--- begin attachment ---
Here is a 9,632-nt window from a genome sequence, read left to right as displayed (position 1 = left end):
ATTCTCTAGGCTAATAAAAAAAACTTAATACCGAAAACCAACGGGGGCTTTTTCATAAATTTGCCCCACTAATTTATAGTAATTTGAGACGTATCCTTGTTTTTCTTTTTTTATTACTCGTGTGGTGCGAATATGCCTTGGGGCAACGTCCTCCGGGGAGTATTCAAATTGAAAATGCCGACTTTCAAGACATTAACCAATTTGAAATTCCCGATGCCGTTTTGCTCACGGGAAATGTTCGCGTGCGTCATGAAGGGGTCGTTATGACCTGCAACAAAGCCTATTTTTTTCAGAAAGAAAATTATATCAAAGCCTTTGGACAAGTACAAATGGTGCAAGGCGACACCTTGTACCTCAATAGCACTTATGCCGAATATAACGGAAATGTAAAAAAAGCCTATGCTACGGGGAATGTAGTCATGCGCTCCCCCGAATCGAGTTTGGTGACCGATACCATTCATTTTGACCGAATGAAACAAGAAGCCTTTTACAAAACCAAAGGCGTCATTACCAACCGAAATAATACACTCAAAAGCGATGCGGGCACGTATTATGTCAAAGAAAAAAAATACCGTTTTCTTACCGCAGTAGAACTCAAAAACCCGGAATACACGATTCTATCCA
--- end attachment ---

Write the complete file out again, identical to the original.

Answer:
Here is a 9,632-nt window from a genome sequence, read left to right as displayed (position 1 = left end):
ATTCTCTAGGCTAATAAAAAAAACTTAATACCGAAAACCAACGGGGGCTTTTTCATAAATTTGCCCCACTAATTTATAGTAATTTGAGACGTATCCTTGTTTTTCTTTTTTTATTACTCGTGTGGTGCGAATATGCCTTGGGGCAACGTCCTCCGGGGAGTATTCAAATTGAAAATGCCGACTTTCAAGACATTAACCAATTTGAAATTCCCGATGCCGTTTTGCTCACGGGAAATGTTCGCGTGCGTCATGAAGGGGTCGTTATGACCTGCAACAAAGCCTATTTTTTTCAGAAAGAAAATTATATCAAAGCCTTTGGACAAGTACAAATGGTGCAAGGCGACACCTTGTACCTCAATAGCACTTATGCCGAATATAACGGAAATGTAAAAAAAGCCTATGCTACGGGGAATGTAGTCATGCGCTCCCCCGAATCGAGTTTGGTGACCGATACCATTCATTTTGACCGAATGAAACAAGAAGCCTTTTACAAAACCAAAGGCGTCATTACCAACCGAAATAATACACTCAAAAGCGATGCGGGCACGTATTATGTCAAAGAAAAAAAATACCGTTTTCTTACCGCAGTAGAACTCAAAAACCCGGAATACACGATTCTATCCA